We each have the power to chip away at our individual and collective misunderstandings and biases that hold us hostage from fully understanding, embracing, and celebrating diversity.
Let's set the table through small, yet powerful shifts.
Above all else, ALWAYS honor dignity for all.
Start wherever you are; grow from there.
Rather than thinking we know (or should know), lead with "I don't know."
Talk less, listen more.
Start inquiring, stop answering.
Assume rarely, wonder often.
Take the topic seriously, but don't get stuck in heavy seriousness (Humor goes a long way if it's gentle and appropriate).
Practice humility, civility, and maturity.
These shifts enhance our chances of having fruitful conversations.
Maybe this notion of 'talking about how to talk' sounds ridiculous or hokey to you; even a waste of time, perhaps. If so, I'd encourage you to look back on any conversation you've had that went poorly. Was there crying, yelling, screaming, insults, or slamming doors? Did somebody end up feeling unheard, misunderstood, betrayed, or hurt in some way? Is there any possibility that setting the table might have changed those results for the better? Probably.
Maybe you doubt the power of starting such conversations with an assumption of mutual respect and good intentions towards one another. Let's face it, we've all been burned before, so starting with such a premise is unrealistic or foolish. To this, we respond: Yes, we've all crossed paths with people who aren't trustworthy or don't bring their best intentions to the table. That's true. Frankly, our country is even experiencing a high degree of division and mistrust, so it's a big stretch for some people to trust anyone right now. While we acknowledge this reality, assuming the worst of someone can have long lasting effects on progress. If someone doesn't start somewhere fresh - simply try - we'll remain stuck in misunderstanding, divisiveness, pain, disrespect, and distrust. That's unacceptable to us. Instead, we're boldly suggesting we all give trust a new try. If we're wrong, we won't be any worse off than we are already. If we're right, we all stand the chance for better days ahead! In setting the table, we trust that participants are bringing their best intentions, are honestly trying to better understand the issues, are open minded, and want to listen, contribute, and ultimately learn. It’s a tall order, and some could argue it’s a bit naive. Frankly, we think it's just an expectation for maturity and civility to rise to the top - something we believe all people are capable of practicing.
Setting the table encourages everyone who's already there to stay.
How might you set the table in personal and professional situations as a means to encourage mature discussions about diversity, civility and dignity?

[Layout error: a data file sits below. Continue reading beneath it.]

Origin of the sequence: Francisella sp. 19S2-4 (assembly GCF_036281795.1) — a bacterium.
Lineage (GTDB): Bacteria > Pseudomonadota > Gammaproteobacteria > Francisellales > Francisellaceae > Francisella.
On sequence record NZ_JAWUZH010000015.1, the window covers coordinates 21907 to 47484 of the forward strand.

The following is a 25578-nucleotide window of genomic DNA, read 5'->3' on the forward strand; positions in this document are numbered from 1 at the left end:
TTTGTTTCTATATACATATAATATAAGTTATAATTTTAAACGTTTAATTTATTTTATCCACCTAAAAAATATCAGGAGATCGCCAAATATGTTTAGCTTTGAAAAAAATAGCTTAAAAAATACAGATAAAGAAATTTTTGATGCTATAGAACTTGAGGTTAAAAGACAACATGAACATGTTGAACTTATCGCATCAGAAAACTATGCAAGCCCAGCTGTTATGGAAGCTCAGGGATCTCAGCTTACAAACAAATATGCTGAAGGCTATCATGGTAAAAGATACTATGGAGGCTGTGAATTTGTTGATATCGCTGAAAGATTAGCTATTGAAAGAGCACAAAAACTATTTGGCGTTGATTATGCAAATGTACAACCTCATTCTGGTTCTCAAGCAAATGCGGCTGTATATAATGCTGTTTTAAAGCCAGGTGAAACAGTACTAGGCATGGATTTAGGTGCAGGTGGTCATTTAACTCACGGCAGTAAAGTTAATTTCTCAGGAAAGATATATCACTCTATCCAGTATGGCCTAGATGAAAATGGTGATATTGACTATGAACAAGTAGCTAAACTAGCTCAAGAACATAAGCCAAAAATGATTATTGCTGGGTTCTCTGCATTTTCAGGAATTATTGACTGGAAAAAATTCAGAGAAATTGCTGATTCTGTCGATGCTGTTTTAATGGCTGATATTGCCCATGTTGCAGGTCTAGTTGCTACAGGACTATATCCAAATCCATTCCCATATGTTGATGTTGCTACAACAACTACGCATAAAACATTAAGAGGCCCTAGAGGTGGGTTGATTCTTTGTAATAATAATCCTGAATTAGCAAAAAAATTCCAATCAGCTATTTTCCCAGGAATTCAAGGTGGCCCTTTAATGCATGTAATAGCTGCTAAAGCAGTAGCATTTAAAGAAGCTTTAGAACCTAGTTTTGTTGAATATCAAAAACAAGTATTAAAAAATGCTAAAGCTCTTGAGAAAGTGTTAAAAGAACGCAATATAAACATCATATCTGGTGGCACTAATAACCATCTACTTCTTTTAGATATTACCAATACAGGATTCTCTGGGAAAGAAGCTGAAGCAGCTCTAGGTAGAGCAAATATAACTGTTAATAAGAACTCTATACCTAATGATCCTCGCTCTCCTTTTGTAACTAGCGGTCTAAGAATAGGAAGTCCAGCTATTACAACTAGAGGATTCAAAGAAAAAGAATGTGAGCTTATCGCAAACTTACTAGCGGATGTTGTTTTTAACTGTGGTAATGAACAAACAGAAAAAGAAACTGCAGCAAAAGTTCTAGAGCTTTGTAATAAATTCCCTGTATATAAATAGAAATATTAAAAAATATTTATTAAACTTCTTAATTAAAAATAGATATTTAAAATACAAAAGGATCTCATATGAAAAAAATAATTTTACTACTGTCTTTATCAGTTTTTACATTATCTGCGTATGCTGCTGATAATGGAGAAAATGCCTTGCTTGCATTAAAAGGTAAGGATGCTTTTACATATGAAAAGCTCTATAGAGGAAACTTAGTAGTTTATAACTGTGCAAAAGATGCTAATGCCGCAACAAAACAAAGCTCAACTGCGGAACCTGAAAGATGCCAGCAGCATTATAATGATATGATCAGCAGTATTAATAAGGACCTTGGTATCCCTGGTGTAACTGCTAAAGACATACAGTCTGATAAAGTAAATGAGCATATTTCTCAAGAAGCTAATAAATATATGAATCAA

Lenses Of Perception
Ponder This: Without clear lenses, our perceptions can deceive us.
Simmering Thoughts: Choose your lenses mindfully.
Imagine you're at a sandy beach. It's sunny, so you reach for your polarizing sunglasses. Suddenly, the water is a darker blue. You can even see through the water's surface, spotting fish and seaweed that were already there, but invisible to you before. Clouds drift in as the day progresses. As you head home, you switch your sunglasses to a pair with yellow lenses; a great aid in cutting through the late day haze. Later that evening, you relax with a good book before bed. Bifocals allow you to see up-close words and distant spaces around the room. In each of these examples, you saw the world through a different lens - literally. In each case, the different lens didn't change what was actually there, it only affected the way you perceived it.
Now consider this literal example of life's lenses as an analogy of the lenses that influence your opinions & understandings - specifically with regard to diversity. Consider the many factors that have contributed to your views of the world and how they - like these different types of eyeglass lenses- are ever present in everything you do. You're aware of some. But there are probably many hidden lenses that influence how you draw conclusions, make decisions, and choose your words and actions, too. It's likely that you're at least partially - and possibly completely - unaware of them, where they originated, and whether or not you actually believe them to be accurate or not.
Does it make sense to give this some thought?
Case in point:
This happened to my friend. Whenever she got ready to bake a ham roast, she cut off the tip of it before placing it in the pan, because, she said, "Mom always did it that way". At 50+ years old, her elderly mother came over to enjoy a ham dinner one Sunday afternoon. As my friend chopped the end of the ham off, placed it in the pan, and slid it into the oven, her mother asked, "Why'd you cut off the end of that ham roast?" My friend replied, "Because that's how you always did it. I learned it from you." Her mother laughed… "I only did that because at the time, I didn't have a pan big enough to cook the whole thing!"